Recruitment: Who have you got on your books?
Hamish Marr looks at the age-old question that is often asked in the recruitment industry.
“Who have you got on your books?” This usually means, “just take a quick look without any real commitment” – and a few of our competitors have been asked to go and do the same. Often there is no real brief given; sometimes a quick 10 minutes on the phone and hiring managers think this is the best approach to ‘cover the market’.
This approach is flawed on so many levels. For starters, you end up having to give the brief two or three times, and then manage two or three supplier relationships over the course of the ‘assignment’. It usually results in a shipload of CVs sailing through your inbox. Often it’s the same active candidates who are in the market that week, who have either just been sacked, or their ‘role has been made redundant’, or they are just bored and disengaged in their current role. Probably not your industry stars.
As recruiters we feel that it screams: “Can you go and do a heap of work for me, for a small chance of earning your costs back.” And we think, sure, I’ll flick you over a couple of candidates who I know are actively searching this week (for criteria see above) and go back to the work that is really going to pay off, ie, your other client who you perceive as far more committed and serious about finding someone, and where you are actually going to earn your money. You’d have to be very lucky to secure an industry star using this method of recruitment.
The way we search for candidates within the FMCG industry has changed. Advertising campaigns, while they have their place, generally don’t reach the top talent in the industry – those who are deeply engaged and involved in their current work, even if they are open to a new role. We have a unique industry that hires from within, and most often from within the country. While some functions (accounting, HR, IT, as examples) can take people from outside the FMCG industry, the same cannot be said for sales, marketing, category and manufacturing, or operations roles.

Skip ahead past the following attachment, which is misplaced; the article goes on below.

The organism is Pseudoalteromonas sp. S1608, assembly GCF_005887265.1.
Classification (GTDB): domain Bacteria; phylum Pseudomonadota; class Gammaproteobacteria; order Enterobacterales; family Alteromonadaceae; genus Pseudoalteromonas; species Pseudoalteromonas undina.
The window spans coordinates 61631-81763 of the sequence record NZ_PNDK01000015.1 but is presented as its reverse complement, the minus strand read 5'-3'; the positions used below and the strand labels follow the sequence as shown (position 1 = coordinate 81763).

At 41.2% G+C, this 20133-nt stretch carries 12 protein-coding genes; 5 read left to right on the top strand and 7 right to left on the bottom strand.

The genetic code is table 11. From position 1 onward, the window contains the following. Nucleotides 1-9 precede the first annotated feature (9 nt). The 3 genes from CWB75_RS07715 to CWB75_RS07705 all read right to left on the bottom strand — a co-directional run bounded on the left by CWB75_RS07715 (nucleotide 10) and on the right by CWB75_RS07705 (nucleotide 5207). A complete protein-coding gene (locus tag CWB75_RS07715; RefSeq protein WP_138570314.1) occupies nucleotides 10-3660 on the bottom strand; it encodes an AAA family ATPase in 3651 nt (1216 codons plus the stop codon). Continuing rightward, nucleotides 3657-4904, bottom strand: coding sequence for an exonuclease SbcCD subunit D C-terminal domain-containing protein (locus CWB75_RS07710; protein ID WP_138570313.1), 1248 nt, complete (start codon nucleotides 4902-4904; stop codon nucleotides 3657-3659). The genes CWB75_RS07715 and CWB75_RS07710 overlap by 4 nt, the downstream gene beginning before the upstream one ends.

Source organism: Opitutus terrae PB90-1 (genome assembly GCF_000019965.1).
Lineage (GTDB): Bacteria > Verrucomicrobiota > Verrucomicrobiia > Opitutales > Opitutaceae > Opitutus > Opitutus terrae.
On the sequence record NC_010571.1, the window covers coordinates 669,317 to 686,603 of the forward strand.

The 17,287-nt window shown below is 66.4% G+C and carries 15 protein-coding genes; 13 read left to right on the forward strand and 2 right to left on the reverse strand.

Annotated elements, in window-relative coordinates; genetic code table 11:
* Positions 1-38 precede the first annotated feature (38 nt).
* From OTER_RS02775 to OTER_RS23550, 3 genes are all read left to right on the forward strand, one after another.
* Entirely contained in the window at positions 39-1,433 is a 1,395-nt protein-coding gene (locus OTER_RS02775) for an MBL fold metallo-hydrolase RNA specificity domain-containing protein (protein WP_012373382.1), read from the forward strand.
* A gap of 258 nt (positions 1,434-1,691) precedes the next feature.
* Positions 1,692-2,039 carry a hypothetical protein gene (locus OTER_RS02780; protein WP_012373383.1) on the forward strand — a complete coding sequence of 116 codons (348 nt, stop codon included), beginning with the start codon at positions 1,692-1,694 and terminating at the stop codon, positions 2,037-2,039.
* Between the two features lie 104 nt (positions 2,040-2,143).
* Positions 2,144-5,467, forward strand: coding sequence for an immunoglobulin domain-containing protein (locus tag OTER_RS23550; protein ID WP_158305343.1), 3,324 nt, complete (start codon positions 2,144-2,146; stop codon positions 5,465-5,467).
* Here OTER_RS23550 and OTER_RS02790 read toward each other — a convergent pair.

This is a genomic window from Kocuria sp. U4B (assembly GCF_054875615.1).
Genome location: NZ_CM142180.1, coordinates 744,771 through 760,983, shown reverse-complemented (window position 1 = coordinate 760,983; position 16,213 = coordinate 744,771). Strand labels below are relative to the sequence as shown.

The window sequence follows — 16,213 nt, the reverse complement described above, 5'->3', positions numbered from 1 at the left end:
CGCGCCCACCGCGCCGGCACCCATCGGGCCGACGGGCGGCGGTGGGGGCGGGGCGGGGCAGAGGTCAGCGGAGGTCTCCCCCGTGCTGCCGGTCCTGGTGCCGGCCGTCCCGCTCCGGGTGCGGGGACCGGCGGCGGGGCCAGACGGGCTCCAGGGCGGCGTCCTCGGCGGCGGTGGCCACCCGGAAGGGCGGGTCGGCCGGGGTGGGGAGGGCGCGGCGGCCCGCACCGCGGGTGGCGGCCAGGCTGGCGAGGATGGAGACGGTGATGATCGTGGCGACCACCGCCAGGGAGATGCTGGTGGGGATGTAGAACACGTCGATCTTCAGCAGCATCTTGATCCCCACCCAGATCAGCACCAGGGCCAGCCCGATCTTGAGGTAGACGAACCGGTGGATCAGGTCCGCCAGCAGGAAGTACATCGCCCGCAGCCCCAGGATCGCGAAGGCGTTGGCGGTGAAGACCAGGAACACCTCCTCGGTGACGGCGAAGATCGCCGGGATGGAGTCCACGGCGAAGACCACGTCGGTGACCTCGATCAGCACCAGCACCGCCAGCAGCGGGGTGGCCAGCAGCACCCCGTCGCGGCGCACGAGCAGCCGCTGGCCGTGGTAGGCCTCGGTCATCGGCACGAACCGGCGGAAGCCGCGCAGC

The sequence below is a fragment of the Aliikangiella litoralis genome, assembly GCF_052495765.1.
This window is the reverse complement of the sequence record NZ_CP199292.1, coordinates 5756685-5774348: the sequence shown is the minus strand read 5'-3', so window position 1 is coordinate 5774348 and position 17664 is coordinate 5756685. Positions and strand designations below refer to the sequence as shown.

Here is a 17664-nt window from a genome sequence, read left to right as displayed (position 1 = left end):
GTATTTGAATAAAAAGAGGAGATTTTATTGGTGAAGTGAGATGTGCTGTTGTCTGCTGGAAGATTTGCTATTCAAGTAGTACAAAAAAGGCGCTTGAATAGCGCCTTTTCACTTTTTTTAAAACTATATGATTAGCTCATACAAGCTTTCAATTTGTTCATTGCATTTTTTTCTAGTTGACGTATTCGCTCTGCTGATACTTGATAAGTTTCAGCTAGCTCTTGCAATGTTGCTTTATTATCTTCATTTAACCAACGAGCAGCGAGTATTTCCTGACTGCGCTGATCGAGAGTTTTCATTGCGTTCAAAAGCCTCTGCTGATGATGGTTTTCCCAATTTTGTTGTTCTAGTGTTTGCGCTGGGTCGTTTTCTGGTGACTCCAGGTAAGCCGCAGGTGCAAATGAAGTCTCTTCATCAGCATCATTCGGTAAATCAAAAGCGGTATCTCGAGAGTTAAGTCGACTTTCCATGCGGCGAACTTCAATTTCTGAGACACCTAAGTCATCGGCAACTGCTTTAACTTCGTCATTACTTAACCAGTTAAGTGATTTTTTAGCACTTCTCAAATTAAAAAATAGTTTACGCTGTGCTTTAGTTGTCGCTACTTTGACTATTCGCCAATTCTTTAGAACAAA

At OCG, we have the market mapped. When you need a ‘senior brand manager’, we can show you a list of the 132 senior brand managers sitting in roles in the industry. When you need a ‘business manager’, in most cases we can tell you which of the 92 in the industry are ready for their next move, and what would likely motivate them to make a move. When you need a ‘category manager’, we can tell you which ones have the experience of working in some of the more advanced and sophisticated markets, like Europe or the US, or even dare I say it – Australia. However, we often still need to motivate the real stars to look at your role, by knowing and selling your businesses goals, aspirations and opportunities. This doesn’t start with a “Who have you got on your books” mentality!